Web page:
Archive for Thursday, October 23, 2003

India makes proposals to improve Pakistan relations

October 23, 2003


— India unveiled major proposals Wednesday to improve relations with Pakistan, expanding travel and reuniting families. Pakistan saw some positive elements but expressed disappointment the steps exclude negotiations on Kashmir.

The proposals cover human concerns such as allowing athletes to compete in India-Pakistan cricket matches and letting fishermen go about their trade without fear of arrest.

The pronouncements by Foreign Minister Yashwant Sinha were the most extensive efforts so far to heal the wounds from a December 2001 attack on India's parliament complex. New Delhi blamed Pakistani-based militants for the attack, which killed 14 people, and insisted Islamabad's spy agency was behind the plot.

They were also seen here as a move to jump-start Prime Minister Atal Bihari Vajpayee's stalled peace initiative with Pakistan ahead of elections next year and seal his legacy as the man who renewed their friendship.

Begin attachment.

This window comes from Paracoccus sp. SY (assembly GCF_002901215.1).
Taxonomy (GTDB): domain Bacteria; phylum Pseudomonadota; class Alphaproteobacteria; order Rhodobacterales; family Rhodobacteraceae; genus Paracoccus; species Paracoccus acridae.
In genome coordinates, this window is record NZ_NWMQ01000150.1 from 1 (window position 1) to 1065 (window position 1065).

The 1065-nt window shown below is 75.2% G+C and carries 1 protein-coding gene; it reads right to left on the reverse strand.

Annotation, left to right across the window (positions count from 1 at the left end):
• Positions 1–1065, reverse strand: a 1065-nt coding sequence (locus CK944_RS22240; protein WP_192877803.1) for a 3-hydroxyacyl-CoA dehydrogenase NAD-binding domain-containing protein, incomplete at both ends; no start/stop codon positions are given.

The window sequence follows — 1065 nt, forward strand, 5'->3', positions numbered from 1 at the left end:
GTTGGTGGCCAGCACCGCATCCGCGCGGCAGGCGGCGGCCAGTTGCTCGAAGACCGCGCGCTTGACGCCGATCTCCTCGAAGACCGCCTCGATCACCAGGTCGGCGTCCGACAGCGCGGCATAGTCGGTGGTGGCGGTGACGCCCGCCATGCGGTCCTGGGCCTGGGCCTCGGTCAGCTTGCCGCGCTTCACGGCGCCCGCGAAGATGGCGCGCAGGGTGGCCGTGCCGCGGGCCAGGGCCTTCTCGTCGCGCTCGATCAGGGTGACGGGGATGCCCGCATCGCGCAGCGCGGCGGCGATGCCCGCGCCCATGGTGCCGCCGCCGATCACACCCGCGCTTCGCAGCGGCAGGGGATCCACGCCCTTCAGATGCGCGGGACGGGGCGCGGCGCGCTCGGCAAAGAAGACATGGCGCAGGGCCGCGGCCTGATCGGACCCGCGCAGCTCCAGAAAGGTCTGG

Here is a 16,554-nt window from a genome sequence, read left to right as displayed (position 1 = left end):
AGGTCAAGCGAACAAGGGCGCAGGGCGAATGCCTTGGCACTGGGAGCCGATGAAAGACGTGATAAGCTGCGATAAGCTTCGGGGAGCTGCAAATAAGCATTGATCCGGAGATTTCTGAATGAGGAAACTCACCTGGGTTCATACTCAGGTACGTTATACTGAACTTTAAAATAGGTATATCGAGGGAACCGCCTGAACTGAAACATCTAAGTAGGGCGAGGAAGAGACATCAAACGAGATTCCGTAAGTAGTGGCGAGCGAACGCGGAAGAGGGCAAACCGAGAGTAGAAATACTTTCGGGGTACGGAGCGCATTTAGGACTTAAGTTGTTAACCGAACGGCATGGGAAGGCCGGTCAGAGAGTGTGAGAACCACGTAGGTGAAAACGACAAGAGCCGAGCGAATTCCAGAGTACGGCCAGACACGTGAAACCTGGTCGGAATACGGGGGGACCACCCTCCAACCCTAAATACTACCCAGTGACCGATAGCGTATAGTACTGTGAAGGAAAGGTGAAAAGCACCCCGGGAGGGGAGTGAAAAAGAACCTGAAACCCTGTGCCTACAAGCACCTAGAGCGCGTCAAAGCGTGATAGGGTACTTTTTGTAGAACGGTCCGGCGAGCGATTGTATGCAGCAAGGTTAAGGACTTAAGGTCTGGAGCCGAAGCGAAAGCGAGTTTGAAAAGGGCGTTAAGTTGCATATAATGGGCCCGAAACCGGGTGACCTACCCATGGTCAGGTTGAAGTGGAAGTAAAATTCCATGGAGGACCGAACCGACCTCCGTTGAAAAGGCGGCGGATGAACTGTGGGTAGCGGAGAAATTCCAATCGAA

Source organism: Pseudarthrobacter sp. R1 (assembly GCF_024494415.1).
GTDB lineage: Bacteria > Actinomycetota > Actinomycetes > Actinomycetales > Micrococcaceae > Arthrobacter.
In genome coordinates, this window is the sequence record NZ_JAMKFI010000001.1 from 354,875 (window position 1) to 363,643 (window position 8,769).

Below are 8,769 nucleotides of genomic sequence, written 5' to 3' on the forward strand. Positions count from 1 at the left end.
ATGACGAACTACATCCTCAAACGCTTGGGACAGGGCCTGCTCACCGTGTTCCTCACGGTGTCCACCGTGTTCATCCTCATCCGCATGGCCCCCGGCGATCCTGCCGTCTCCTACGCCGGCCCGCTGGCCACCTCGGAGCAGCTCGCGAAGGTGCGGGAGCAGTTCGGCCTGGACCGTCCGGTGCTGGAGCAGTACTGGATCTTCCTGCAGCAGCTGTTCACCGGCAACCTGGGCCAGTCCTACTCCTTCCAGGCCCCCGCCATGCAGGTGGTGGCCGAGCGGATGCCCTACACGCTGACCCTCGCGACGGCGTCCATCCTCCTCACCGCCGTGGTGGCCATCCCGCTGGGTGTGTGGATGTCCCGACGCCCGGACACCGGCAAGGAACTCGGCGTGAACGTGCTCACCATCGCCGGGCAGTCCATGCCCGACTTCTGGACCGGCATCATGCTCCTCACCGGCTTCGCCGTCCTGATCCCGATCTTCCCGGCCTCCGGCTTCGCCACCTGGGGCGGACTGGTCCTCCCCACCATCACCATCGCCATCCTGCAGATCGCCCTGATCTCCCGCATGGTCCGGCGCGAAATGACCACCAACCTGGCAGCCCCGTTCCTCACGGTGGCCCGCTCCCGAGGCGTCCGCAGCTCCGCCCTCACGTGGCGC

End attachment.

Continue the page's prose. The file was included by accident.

The travel proposals include the resumption of air and rail links, and running buses between the capitals of Kashmir, the Himalayan territory divided between the two South Asian rivals and a flashpoint for two of their past wars.

The Indian government also announced that for the first time in 13 years, it would meet with members of the separatist movement in India's portion of Kashmir, the country's only Muslim-majority state.

India has long insisted that the way to peace with Pakistan is through a step-by-step process that involves normalizing trade and people-to-people contacts, before tackling Kashmir. Islamabad insists Kashmir is the central issue, and other disputes would easily be resolved after the major sore point is settled.

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